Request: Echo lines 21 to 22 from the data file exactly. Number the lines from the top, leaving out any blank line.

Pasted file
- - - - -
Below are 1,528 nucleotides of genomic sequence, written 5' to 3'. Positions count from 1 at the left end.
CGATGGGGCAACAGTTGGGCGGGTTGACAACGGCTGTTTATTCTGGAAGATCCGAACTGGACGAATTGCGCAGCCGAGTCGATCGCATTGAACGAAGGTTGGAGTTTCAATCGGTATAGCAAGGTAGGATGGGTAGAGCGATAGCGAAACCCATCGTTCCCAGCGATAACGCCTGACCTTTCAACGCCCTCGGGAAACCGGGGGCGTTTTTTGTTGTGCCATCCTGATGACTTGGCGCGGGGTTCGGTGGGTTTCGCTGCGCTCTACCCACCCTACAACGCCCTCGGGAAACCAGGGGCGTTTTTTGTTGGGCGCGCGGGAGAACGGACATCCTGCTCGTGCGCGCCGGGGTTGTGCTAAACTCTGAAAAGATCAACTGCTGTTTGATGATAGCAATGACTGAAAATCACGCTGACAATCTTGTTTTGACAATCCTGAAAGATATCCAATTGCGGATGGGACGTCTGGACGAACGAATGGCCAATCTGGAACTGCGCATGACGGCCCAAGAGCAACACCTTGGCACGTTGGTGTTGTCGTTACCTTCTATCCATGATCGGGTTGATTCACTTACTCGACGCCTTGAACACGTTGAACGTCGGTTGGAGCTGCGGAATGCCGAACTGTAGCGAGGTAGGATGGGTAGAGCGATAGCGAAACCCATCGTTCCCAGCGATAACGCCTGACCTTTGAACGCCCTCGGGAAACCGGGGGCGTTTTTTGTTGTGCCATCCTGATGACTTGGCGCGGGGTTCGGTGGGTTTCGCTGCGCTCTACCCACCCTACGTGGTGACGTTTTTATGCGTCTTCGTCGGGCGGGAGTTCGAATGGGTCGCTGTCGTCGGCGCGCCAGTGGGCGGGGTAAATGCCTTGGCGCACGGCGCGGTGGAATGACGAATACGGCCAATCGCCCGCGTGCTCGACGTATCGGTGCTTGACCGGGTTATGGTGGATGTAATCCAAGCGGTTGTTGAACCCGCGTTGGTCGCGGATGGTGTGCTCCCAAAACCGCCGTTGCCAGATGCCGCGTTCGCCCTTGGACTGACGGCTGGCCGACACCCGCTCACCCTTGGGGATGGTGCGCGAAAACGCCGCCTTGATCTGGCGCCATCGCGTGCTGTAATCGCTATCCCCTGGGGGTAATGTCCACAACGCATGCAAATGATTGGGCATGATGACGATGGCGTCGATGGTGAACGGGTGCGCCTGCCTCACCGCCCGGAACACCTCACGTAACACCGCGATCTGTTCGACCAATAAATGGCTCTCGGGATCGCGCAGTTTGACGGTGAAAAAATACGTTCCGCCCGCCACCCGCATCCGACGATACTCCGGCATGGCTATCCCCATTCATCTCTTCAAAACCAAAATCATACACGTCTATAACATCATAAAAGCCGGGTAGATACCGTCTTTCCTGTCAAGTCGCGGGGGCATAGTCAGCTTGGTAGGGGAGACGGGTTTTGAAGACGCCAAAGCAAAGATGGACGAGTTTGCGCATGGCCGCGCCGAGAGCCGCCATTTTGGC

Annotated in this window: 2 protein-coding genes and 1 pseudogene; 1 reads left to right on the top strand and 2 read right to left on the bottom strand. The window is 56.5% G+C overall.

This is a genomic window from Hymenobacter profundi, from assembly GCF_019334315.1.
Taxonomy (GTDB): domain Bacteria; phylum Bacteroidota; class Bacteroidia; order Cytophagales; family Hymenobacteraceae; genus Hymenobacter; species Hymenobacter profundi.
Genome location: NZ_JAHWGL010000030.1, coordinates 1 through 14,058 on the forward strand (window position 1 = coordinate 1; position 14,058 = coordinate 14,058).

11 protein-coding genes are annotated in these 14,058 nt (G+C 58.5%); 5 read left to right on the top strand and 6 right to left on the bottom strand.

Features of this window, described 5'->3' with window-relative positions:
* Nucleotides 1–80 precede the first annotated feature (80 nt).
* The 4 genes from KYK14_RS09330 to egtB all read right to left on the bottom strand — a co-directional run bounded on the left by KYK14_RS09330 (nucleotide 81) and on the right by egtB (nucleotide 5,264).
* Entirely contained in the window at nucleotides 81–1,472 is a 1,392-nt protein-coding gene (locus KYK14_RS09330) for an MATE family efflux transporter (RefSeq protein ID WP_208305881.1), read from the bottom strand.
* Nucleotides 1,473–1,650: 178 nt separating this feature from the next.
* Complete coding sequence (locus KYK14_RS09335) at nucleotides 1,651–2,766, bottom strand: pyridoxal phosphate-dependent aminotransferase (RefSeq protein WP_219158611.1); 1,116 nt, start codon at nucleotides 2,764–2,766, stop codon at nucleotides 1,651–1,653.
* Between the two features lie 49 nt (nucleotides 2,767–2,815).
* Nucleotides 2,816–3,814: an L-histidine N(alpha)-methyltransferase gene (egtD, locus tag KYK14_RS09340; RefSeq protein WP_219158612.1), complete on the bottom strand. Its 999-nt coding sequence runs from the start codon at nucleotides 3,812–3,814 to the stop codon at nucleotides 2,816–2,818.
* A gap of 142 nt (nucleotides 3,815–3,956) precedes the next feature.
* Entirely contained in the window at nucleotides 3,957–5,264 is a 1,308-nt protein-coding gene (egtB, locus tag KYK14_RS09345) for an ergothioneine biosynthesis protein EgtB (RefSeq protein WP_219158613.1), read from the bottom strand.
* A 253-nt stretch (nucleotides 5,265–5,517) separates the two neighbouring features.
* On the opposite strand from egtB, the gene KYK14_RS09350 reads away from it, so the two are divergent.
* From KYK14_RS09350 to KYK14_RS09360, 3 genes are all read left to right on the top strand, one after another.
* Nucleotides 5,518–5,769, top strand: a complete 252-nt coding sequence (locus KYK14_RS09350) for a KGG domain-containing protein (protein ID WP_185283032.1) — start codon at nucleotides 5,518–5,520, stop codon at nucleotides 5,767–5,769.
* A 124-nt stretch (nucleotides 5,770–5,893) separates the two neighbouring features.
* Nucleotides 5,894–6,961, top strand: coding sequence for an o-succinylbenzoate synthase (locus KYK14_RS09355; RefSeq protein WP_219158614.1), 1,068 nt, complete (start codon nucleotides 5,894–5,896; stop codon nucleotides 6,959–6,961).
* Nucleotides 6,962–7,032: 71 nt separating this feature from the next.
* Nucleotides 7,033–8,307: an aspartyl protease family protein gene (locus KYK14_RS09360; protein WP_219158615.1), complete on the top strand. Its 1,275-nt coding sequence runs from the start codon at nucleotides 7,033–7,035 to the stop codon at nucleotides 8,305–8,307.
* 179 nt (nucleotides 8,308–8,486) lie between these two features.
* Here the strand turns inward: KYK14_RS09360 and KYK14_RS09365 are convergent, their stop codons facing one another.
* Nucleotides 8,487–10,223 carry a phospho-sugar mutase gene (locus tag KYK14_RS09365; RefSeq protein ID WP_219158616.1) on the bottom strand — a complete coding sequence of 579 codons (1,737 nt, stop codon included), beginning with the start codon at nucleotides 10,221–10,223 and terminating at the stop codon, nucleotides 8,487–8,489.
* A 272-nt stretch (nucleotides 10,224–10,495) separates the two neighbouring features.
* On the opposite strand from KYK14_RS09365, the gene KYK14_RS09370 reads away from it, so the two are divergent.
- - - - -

* Nucleotides 5,518–5,769, top strand: a complete 252-nt coding sequence (locus KYK14_RS09350) for a KGG domain-containing protein (protein ID WP_185283032.1) — start codon at nucleotides 5,518–5,520, stop codon at nucleotides 5,767–5,769.
* A 124-nt stretch (nucleotides 5,770–5,893) separates the two neighbouring features.